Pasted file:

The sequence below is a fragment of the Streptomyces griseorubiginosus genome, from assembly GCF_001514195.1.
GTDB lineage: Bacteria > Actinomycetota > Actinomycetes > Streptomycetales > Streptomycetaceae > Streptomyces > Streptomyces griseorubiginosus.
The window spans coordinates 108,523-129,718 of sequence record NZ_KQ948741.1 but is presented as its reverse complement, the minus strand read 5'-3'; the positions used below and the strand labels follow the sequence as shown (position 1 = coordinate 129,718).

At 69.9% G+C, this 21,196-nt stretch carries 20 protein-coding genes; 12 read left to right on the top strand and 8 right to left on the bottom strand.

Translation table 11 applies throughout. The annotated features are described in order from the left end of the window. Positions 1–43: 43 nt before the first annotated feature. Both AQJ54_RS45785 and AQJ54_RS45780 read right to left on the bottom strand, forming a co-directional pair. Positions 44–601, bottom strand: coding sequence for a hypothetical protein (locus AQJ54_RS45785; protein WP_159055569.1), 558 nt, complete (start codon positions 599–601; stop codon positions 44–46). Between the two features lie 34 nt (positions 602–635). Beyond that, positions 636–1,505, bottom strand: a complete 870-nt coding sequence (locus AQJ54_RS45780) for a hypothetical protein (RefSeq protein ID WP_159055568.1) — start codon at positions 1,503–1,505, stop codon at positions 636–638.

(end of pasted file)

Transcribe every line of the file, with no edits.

The sequence below is a fragment of the Streptomyces griseorubiginosus genome, from assembly GCF_001514195.1.
GTDB lineage: Bacteria > Actinomycetota > Actinomycetes > Streptomycetales > Streptomycetaceae > Streptomyces > Streptomyces griseorubiginosus.
The window spans coordinates 108,523-129,718 of sequence record NZ_KQ948741.1 but is presented as its reverse complement, the minus strand read 5'-3'; the positions used below and the strand labels follow the sequence as shown (position 1 = coordinate 129,718).

At 69.9% G+C, this 21,196-nt stretch carries 20 protein-coding genes; 12 read left to right on the top strand and 8 right to left on the bottom strand.

Translation table 11 applies throughout. The annotated features are described in order from the left end of the window. Positions 1–43: 43 nt before the first annotated feature. Both AQJ54_RS45785 and AQJ54_RS45780 read right to left on the bottom strand, forming a co-directional pair. Positions 44–601, bottom strand: coding sequence for a hypothetical protein (locus AQJ54_RS45785; protein WP_159055569.1), 558 nt, complete (start codon positions 599–601; stop codon positions 44–46). Between the two features lie 34 nt (positions 602–635). Beyond that, positions 636–1,505, bottom strand: a complete 870-nt coding sequence (locus AQJ54_RS45780) for a hypothetical protein (RefSeq protein ID WP_159055568.1) — start codon at positions 1,503–1,505, stop codon at positions 636–638.